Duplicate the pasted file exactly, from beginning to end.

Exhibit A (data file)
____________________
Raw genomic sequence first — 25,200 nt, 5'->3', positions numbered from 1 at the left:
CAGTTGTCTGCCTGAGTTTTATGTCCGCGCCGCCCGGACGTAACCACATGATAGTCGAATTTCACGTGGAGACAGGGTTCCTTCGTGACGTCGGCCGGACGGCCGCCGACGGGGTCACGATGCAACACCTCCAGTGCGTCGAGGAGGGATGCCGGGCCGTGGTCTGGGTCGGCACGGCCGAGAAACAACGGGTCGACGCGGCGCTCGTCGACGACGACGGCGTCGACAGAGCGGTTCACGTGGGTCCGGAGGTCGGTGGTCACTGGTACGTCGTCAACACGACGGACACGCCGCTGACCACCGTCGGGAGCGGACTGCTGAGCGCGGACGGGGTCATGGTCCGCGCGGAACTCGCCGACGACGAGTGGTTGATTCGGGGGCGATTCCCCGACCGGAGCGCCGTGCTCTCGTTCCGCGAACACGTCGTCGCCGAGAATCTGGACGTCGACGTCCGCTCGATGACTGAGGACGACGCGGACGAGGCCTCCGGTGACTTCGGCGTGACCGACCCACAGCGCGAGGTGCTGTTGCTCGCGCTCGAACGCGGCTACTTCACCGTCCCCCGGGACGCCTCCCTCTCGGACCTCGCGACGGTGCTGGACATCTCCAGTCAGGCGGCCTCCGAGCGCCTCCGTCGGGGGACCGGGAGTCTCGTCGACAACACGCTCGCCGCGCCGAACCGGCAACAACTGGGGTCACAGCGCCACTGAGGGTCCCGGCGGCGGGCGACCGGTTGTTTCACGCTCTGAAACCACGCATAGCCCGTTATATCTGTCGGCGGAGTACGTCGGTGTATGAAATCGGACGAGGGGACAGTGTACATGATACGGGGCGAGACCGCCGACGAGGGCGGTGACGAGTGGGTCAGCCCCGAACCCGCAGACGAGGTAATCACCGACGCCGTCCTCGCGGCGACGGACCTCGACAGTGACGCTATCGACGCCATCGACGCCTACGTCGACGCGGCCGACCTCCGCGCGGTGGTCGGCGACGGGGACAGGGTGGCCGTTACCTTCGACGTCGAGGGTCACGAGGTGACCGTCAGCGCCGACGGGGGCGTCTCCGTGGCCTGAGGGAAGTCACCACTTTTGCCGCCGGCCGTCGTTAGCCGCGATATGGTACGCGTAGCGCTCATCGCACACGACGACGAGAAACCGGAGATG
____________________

Raw genomic sequence first — 25,200 nt, 5'->3', positions numbered from 1 at the left:
CAGTTGTCTGCCTGAGTTTTATGTCCGCGCCGCCCGGACGTAACCACATGATAGTCGAATTTCACGTGGAGACAGGGTTCCTTCGTGACGTCGGCCGGACGGCCGCCGACGGGGTCACGATGCAACACCTCCAGTGCGTCGAGGAGGGATGCCGGGCCGTGGTCTGGGTCGGCACGGCCGAGAAACAACGGGTCGACGCGGCGCTCGTCGACGACGACGGCGTCGACAGAGCGGTTCACGTGGGTCCGGAGGTCGGTGGTCACTGGTACGTCGTCAACACGACGGACACGCCGCTGACCACCGTCGGGAGCGGACTGCTGAGCGCGGACGGGGTCATGGTCCGCGCGGAACTCGCCGACGACGAGTGGTTGATTCGGGGGCGATTCCCCGACCGGAGCGCCGTGCTCTCGTTCCGCGAACACGTCGTCGCCGAGAATCTGGACGTCGACGTCCGCTCGATGACTGAGGACGACGCGGACGAGGCCTCCGGTGACTTCGGCGTGACCGACCCACAGCGCGAGGTGCTGTTGCTCGCGCTCGAACGCGGCTACTTCACCGTCCCCCGGGACGCCTCCCTCTCGGACCTCGCGACGGTGCTGGACATCTCCAGTCAGGCGGCCTCCGAGCGCCTCCGTCGGGGGACCGGGAGTCTCGTCGACAACACGCTCGCCGCGCCGAACCGGCAACAACTGGGGTCACAGCGCCACTGAGGGTCCCGGCGGCGGGCGACCGGTTGTTTCACGCTCTGAAACCACGCATAGCCCGTTATATCTGTCGGCGGAGTACGTCGGTGTATGAAATCGGACGAGGGGACAGTGTACATGATACGGGGCGAGACCGCCGACGAGGGCGGTGACGAGTGGGTCAGCCCCGAACCCGCAGACGAGGTAATCACCGACGCCGTCCTCGCGGCGACGGACCTCGACAGTGACGCTATCGACGCCATCGACGCCTACGTCGACGCGGCCGACCTCCGCGCGGTGGTCGGCGACGGGGACAGGGTGGCCGTTACCTTCGACGTCGAGGGTCACGAGGTGACCGTCAGCGCCGACGGGGGCGTCTCCGTGGCCTGAGGGAAGTCACCACTTTTGCCGCCGGCCGTCGTTAGCCGCGATATGGTACGCGTAGCGCTCATCGCACACGACGACGAGAAACCGGAGATG